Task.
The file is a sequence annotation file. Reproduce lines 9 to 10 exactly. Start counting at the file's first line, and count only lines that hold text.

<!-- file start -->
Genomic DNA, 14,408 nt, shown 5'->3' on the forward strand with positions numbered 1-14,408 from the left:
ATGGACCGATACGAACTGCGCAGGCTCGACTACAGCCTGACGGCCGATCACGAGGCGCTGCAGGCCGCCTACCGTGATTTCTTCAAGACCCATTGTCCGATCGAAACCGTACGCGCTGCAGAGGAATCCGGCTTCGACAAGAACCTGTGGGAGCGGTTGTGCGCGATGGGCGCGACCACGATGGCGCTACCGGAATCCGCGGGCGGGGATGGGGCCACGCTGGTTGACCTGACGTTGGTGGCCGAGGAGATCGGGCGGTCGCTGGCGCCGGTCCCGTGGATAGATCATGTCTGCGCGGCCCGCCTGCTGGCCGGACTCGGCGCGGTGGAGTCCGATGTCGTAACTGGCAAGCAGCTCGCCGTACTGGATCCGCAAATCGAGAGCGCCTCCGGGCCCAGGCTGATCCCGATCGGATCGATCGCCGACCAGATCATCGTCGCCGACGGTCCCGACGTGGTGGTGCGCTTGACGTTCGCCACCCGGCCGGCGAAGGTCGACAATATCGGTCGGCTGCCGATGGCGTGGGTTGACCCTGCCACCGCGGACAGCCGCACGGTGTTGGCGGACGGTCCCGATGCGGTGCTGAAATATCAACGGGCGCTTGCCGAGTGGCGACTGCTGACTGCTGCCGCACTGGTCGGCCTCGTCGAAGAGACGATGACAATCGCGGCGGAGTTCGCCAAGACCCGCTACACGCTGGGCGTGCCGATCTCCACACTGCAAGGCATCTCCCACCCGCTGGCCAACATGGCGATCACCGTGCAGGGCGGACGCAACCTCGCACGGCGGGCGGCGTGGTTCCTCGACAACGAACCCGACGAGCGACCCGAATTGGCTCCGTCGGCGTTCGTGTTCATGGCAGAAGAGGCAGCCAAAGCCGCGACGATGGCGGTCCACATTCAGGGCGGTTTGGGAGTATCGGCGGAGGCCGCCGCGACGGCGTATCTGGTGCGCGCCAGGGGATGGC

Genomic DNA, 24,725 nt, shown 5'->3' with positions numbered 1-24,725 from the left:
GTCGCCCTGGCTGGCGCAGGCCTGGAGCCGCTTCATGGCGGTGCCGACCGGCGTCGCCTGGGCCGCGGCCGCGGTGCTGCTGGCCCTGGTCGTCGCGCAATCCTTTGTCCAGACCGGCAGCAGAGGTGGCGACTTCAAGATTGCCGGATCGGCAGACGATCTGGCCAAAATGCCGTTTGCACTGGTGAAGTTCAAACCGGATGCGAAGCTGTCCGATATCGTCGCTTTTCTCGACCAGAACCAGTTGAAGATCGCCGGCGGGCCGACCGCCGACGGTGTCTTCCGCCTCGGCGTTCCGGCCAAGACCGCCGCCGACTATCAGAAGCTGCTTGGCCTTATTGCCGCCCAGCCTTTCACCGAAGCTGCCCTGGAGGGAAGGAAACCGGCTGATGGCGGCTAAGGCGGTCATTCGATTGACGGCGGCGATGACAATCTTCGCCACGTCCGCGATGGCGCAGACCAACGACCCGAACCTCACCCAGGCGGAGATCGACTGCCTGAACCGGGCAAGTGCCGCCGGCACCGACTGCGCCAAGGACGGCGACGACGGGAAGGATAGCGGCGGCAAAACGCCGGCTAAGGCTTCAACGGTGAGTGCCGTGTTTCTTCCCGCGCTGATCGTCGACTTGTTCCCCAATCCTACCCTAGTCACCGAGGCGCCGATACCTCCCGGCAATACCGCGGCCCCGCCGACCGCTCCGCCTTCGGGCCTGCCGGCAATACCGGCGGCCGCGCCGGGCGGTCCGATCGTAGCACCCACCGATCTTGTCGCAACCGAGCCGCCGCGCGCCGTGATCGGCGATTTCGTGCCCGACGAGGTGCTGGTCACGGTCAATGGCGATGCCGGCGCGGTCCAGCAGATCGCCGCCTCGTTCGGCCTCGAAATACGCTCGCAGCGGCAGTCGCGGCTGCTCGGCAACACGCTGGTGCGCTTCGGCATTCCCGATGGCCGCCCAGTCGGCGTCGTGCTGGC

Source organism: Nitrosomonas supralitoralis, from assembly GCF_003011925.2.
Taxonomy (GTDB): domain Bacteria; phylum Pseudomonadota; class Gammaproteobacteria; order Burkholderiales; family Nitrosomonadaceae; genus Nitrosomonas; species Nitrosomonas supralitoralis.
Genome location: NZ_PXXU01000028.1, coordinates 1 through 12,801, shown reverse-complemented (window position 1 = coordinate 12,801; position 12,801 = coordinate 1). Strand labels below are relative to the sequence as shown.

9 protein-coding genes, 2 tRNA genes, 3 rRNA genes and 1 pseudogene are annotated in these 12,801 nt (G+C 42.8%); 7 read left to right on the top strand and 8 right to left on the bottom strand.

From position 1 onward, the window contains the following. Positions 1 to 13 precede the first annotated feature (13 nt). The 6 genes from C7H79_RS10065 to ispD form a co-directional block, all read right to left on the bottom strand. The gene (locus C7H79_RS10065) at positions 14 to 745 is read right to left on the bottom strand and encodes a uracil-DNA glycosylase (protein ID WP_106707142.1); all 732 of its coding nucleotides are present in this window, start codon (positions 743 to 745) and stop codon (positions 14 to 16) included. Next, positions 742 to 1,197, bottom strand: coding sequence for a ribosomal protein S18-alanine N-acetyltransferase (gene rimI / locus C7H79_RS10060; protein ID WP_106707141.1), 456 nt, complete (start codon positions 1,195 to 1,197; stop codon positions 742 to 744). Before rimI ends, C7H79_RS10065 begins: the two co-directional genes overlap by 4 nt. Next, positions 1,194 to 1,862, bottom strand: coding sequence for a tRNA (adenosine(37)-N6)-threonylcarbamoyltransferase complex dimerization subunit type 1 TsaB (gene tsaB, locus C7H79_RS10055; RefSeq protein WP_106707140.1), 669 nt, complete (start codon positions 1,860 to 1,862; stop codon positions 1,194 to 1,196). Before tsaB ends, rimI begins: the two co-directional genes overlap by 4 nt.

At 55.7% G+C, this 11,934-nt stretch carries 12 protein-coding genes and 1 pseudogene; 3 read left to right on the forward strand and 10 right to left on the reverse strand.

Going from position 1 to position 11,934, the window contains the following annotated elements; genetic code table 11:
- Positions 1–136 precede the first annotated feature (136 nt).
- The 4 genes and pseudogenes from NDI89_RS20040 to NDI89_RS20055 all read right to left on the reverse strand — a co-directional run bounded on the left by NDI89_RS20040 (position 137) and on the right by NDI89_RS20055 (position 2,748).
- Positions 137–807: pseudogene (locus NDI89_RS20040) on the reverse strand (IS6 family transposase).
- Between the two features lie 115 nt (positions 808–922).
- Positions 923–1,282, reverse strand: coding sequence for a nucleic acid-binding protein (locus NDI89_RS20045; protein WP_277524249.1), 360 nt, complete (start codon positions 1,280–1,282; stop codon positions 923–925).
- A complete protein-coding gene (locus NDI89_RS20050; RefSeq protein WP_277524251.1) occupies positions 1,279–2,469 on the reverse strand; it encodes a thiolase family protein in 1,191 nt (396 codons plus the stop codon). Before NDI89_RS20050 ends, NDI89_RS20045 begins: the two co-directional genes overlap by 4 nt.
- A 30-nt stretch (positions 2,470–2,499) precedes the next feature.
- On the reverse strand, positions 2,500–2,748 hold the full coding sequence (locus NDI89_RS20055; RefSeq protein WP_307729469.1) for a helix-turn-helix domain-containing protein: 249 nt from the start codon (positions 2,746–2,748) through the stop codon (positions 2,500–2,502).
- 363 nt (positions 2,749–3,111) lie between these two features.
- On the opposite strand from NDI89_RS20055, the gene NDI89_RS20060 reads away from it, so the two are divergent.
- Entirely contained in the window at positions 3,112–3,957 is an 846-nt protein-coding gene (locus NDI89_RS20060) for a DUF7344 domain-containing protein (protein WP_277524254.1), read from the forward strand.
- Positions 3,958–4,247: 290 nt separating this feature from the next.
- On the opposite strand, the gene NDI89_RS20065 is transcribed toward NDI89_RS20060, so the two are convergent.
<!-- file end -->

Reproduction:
From position 1 onward, the window contains the following. Positions 1 to 13 precede the first annotated feature (13 nt). The 6 genes from C7H79_RS10065 to ispD form a co-directional block, all read right to left on the bottom strand. The gene (locus C7H79_RS10065) at positions 14 to 745 is read right to left on the bottom strand and encodes a uracil-DNA glycosylase (protein ID WP_106707142.1); all 732 of its coding nucleotides are present in this window, start codon (positions 743 to 745) and stop codon (positions 14 to 16) included. Next, positions 742 to 1,197, bottom strand: coding sequence for a ribosomal protein S18-alanine N-acetyltransferase (gene rimI / locus C7H79_RS10060; protein ID WP_106707141.1), 456 nt, complete (start codon positions 1,195 to 1,197; stop codon positions 742 to 744). Before rimI ends, C7H79_RS10065 begins: the two co-directional genes overlap by 4 nt. Next, positions 1,194 to 1,862, bottom strand: coding sequence for a tRNA (adenosine(37)-N6)-threonylcarbamoyltransferase complex dimerization subunit type 1 TsaB (gene tsaB, locus C7H79_RS10055; RefSeq protein WP_106707140.1), 669 nt, complete (start codon positions 1,860 to 1,862; stop codon positions 1,194 to 1,196). Before tsaB ends, rimI begins: the two co-directional genes overlap by 4 nt.

At 55.7% G+C, this 11,934-nt stretch carries 12 protein-coding genes and 1 pseudogene; 3 read left to right on the forward strand and 10 right to left on the reverse strand.